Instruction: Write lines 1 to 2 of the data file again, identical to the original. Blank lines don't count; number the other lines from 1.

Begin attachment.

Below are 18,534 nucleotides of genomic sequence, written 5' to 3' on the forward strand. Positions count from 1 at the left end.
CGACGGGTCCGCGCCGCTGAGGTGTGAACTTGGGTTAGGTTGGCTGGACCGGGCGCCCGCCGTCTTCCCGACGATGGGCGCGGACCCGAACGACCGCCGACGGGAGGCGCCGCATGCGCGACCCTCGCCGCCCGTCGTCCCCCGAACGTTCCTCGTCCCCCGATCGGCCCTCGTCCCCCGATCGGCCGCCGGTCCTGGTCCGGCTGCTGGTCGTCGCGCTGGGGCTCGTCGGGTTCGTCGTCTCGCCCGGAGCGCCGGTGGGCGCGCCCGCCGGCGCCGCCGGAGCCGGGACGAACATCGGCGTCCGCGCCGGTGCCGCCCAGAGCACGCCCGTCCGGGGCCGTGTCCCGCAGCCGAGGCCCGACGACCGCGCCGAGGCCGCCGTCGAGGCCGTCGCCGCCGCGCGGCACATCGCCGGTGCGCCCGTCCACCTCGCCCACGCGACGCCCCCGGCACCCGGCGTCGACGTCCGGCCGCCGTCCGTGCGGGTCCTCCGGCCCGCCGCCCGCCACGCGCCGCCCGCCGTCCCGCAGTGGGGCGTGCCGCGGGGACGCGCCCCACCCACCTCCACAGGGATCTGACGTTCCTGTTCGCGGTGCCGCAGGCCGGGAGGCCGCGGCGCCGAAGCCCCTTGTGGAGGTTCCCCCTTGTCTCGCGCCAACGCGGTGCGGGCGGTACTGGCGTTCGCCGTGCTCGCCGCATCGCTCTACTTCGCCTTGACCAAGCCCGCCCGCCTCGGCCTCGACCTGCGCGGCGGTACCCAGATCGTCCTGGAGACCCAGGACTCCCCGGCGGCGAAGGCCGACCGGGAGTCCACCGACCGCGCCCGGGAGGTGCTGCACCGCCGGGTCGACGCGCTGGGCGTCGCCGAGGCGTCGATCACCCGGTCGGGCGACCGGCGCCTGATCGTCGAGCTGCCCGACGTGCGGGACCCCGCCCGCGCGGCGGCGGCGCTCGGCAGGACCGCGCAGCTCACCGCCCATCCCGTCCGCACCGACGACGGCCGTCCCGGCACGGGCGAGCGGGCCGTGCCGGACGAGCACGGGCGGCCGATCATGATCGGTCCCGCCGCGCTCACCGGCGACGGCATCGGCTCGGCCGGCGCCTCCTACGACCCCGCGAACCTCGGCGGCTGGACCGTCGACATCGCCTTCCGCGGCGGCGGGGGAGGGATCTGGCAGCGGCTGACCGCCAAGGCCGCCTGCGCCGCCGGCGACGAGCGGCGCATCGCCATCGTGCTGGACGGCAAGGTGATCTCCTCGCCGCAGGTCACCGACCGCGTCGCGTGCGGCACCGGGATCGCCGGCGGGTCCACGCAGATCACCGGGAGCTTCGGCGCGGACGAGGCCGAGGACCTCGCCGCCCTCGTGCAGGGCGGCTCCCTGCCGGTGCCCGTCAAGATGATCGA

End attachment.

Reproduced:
Below are 18,534 nucleotides of genomic sequence, written 5' to 3' on the forward strand. Positions count from 1 at the left end.
CGACGGGTCCGCGCCGCTGAGGTGTGAACTTGGGTTAGGTTGGCTGGACCGGGCGCCCGCCGTCTTCCCGACGATGGGCGCGGACCCGAACGACCGCCGACGGGAGGCGCCGCATGCGCGACCCTCGCCGCCCGTCGTCCCCCGAACGTTCCTCGTCCCCCGATCGGCCCTCGTCCCCCGATCGGCCGCCGGTCCTGGTCCGGCTGCTGGTCGTCGCGCTGGGGCTCGTCGGGTTCGTCGTCTCGCCCGGAGCGCCGGTGGGCGCGCCCGCCGGCGCCGCCGGAGCCGGGACGAACATCGGCGTCCGCGCCGGTGCCGCCCAGAGCACGCCCGTCCGGGGCCGTGTCCCGCAGCCGAGGCCCGACGACCGCGCCGAGGCCGCCGTCGAGGCCGTCGCCGCCGCGCGGCACATCGCCGGTGCGCCCGTCCACCTCGCCCACGCGACGCCCCCGGCACCCGGCGTCGACGTCCGGCCGCCGTCCGTGCGGGTCCTCCGGCCCGCCGCCCGCCACGCGCCGCCCGCCGTCCCGCAGTGGGGCGTGCCGCGGGGACGCGCCCCACCCACCTCCACAGGGATCTGACGTTCCTGTTCGCGGTGCCGCAGGCCGGGAGGCCGCGGCGCCGAAGCCCCTTGTGGAGGTTCCCCCTTGTCTCGCGCCAACGCGGTGCGGGCGGTACTGGCGTTCGCCGTGCTCGCCGCATCGCTCTACTTCGCCTTGACCAAGCCCGCCCGCCTCGGCCTCGACCTGCGCGGCGGTACCCAGATCGTCCTGGAGACCCAGGACTCCCCGGCGGCGAAGGCCGACCGGGAGTCCACCGACCGCGCCCGGGAGGTGCTGCACCGCCGGGTCGACGCGCTGGGCGTCGCCGAGGCGTCGATCACCCGGTCGGGCGACCGGCGCCTGATCGTCGAGCTGCCCGACGTGCGGGACCCCGCCCGCGCGGCGGCGGCGCTCGGCAGGACCGCGCAGCTCACCGCCCATCCCGTCCGCACCGACGACGGCCGTCCCGGCACGGGCGAGCGGGCCGTGCCGGACGAGCACGGGCGGCCGATCATGATCGGTCCCGCCGCGCTCACCGGCGACGGCATCGGCTCGGCCGGCGCCTCCTACGACCCCGCGAACCTCGGCGGCTGGACCGTCGACATCGCCTTCCGCGGCGGCGGGGGAGGGATCTGGCAGCGGCTGACCGCCAAGGCCGCCTGCGCCGCCGGCGACGAGCGGCGCATCGCCATCGTGCTGGACGGCAAGGTGATCTCCTCGCCGCAGGTCACCGACCGCGTCGCGTGCGGCACCGGGATCGCCGGCGGGTCCACGCAGATCACCGGGAGCTTCGGCGCGGACGAGGCCGAGGACCTCGCCGCCCTCGTGCAGGGCGGCTCCCTGCCGGTGCCCGTCAAGATGATCGA